(37)

Moreover, as mentioned in recital 9, Ghana is entitled to validate catch certificates accompanying fishery products caught by Ghana-flagged vessels to the Union market. The European Fisheries Control Agency (EFCA) carried out an analysis of sample of catch certificates and processing statements validated by Ghana in 2019. EFCA concluded that the validation of the catch certificates by the Ghanaian competent authorities raised serious doubts concerning the internal procedures in place due to the lack of or inconsistency of information validated in the catch certificates.

(38)

EFCA identified numerous shortcomings in the catch certificates analysed, such as cases with catch dates declared as occurring after the expiry date of the fishing licence; no reference to national conservation and management measures in the landing certificate although the fishing vessels had operated within one or more exclusive economic zones (EEZs); cases where the accompanying Annex ‘attachment to domestically processed fishery products’ mentioned a final destination country other than the one to which the consignment was sent; inconsistencies in filling out the templates of the of catch certificate; inconsistent and contradictory data in the Vessels Landing Certificates for fishing vessels activities, including data on presumed fishing activities in third countries’ EEZs with no reference to fishing licence issued by the third countries. These findings led to the conclusion that verifications prior to the validation of catch certificates cannot ensure that fishery products exported do not stem from IUU fishing.

(39)

The Commission concluded that the information related to the origin and traceability of the fishery products caught by Ghanaian-flagged vessels was not accurate and reliable. Ghana has failed to enforce rules to ensure traceability of fish or fishery products through the market in accordance with paragraphs 71 and 72 of the IPOA-IUU.

(40)

In view of the considerations presented in this section and on the basis of all factual elements gathered by the Commission as well as all the statements made by the competent authorities of Ghana, it could be established, pursuant to Article 31(3) and 31(4)(a) and (4)(b) of the IUU Regulation, that Ghana fails to discharge its duties under international law as flag, coastal and market State in respect of IUU fishing carried out or supported by fishing vessels flying its flag or by its nationals, and to prevent access of fisheries products stemming from IUU fishing to its market.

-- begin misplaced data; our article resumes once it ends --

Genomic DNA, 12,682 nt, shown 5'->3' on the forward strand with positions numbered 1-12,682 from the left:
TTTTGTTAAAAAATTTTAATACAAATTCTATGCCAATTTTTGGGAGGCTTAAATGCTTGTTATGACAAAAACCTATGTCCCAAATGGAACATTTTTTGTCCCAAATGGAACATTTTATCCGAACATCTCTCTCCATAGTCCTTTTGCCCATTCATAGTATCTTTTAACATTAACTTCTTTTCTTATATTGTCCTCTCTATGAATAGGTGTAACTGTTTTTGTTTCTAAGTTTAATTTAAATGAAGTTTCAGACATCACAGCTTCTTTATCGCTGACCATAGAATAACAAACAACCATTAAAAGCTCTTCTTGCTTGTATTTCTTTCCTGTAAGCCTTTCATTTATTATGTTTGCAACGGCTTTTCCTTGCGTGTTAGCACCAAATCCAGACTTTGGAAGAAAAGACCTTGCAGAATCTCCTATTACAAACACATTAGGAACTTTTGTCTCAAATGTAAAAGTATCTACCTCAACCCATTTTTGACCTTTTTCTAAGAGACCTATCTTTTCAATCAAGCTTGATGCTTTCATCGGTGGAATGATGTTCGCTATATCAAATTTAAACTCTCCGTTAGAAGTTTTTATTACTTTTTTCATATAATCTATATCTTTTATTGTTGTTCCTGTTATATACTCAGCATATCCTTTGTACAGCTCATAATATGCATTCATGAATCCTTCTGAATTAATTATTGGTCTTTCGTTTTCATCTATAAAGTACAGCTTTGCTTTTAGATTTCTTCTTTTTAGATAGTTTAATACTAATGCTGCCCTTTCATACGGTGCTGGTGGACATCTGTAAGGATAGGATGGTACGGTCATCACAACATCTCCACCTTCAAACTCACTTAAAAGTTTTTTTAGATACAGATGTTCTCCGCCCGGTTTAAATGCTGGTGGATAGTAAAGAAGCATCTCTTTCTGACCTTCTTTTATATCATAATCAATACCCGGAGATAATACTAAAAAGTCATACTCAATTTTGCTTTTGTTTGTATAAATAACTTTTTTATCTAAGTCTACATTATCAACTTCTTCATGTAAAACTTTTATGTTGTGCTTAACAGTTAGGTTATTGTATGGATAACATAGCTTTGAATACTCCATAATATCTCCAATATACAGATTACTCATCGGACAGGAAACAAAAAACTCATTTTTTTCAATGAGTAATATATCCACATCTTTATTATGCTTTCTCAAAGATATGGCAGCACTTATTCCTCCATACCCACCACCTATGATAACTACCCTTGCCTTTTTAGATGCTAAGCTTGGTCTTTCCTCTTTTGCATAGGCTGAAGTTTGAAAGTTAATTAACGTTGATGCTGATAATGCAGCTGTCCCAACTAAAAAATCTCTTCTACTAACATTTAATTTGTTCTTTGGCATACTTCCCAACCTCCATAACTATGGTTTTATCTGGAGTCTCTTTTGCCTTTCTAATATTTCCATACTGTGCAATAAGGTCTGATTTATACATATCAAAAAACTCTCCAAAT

3.2.   Failure to cooperate and to enforce (Article 31(5) of the IUU Regulation)

(41)

Under Article 31(5)(a) of the IUU Regulation, the Commission analysed its collaboration with Ghana to see if the authorities had effectively cooperated in responding to questions, providing feedback or investigating matters concerning IUU fishing and related activities.

(42)

During the four meetings of the working group referred in recital 19, the authorities of Ghana have been in general cooperative in responding and providing feedback to requests for information. However, some of the pieces of information provided were not accurate. For example, in March 2020, the authorities of Ghana indicated, following a request from the Commission made back in November 2019, that vessels YU FENG 1 (IMO Number 8561933), YU FENG 3 (IMO 8561945) and YU FENG 4 (IMO 8561957) were awaiting for registration in the Ghana Ship Register. Nevertheless, according to open sources databases, such vessels had been registered in Ghana since October 2019. This information was afterwards confirmed by the authorities of Ghana in June 2020, following information sent by the Commission extracted from these databases.